Olive Aneno is a former Leadership Development Program student who has previously shared her story with us. Recently we asked Olive about her career as a social worker.
Why did she choose social work? And, what are the differences she sees in the children of Uganda and the children she works with in the U.S.
This is what she shared with us,
Thirty years ago, I had no hope of ever even attending school, let alone wearing a pair of shoes or speaking English. I worked in the fields at an early age and also tended to the cows every day.
I used to envy young girls who wore slippers (flip flops) and I dreamed of having my own pair one day.
Little did I know that this dream would be fulfilled when I became part of the Compassion International program.
I not only was able to wear flip flops, but wore my first shoes and was able to attend school for the first time.
After watching my grandmother care for other children and how that made her happy, I decided to become a social worker. I wanted to experience the kind of happiness that poverty did not take from her.
I accepted Jesus at the age of 5 and always looked up to my grandparents who were my mentors. I dreamed of the day I would be of help other children. I led praise and worship, which I enjoyed very much but I wanted to do more.
When I came to the US, I wanted to study social work but I do not think that I was prepared for what I was getting myself into. I completed two internships at the Red Cross and another at a domestic violence offenders treatment center — which was so different from my experience in Uganda.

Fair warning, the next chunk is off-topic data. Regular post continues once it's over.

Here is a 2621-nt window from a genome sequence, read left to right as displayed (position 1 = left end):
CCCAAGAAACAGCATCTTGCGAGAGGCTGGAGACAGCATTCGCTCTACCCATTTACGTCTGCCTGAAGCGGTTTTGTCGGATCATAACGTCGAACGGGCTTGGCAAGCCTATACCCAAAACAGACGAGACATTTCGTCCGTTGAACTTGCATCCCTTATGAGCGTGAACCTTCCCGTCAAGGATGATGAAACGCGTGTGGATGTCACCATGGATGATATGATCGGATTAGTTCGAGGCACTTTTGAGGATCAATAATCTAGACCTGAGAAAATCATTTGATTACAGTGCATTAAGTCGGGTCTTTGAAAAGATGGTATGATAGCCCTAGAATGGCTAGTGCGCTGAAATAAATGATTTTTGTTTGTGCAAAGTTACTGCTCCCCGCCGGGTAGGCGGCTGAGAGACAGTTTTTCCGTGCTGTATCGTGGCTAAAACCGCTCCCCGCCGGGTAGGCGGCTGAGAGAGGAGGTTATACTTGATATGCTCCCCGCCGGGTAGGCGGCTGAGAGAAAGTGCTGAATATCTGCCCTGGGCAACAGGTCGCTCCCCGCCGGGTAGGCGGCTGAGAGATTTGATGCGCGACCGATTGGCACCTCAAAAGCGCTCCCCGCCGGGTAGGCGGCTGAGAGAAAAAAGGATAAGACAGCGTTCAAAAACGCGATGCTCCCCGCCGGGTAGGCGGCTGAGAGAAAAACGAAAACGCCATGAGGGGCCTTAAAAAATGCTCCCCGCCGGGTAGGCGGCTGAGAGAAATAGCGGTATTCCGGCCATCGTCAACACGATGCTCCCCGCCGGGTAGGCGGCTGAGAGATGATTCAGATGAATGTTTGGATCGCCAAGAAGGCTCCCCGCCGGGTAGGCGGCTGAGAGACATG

In Uganda there were not many known treatment groups for domestic violence offenders, and the women always suffered silently due to fear of losing the father of the children who in most cases was the breadwinner. These women also feared having to refund their dowry.
Upon completion of my graduate studies in social work, I started working with children with severe emotional behaviors. This was challenging as I had never seen the kind of mental illness that these children were experiencing.
In Uganda, I was used to such children being prayed for at an overnight event and the pastors would follow up and support the family in the child’s recovery.
I later joined a state agency where I investigated child abuse and neglect. I worked with these families for six years. Most of the families had food to eat, somewhere to sleep and had jobs.
But during these investigations I discovered that, a majority of the people I encountered were poor emotionally and spiritually.
Children in Uganda were mainly poor physically and sometimes emotionally. But, a majority of the children were rich spiritually as parents emphasized going to church even if they themselves did not attend.
Ugandan children are attracted to the singing and also the stories that were told in churches. As a child, knowing Christ and believing in His resurrection was far better than having no shoes or having one meal a day.
Coming to the U.S. was a great change for me as well spiritually. I did not have any traits of physical poverty that I experienced in Uganda as a child. Everything that I needed was only a phone call or a click away.
These become distractors for some time and I realized that I needed a deeper relationship with the Most High and thus my quest for more in-depth study of who I am in Christ. Friends at church and the community were able to help me deal with these differences.
I am thankful that through Compassion I learned that physical, economical and emotionally poverty should not prevent a child from knowing that Christ loves them and cares for them.
WE LIVE TO KNOW CHRIST MORE AND MORE AND MAKE HIM KNOWN.
ABOUT THE AUTHOR: Born in Uganda, Olive Aneno attended South Carolina State and The University of Georgia where she earned a Bachelors and Masters in Social Work, respectively. Olive lives in Georgia with her son.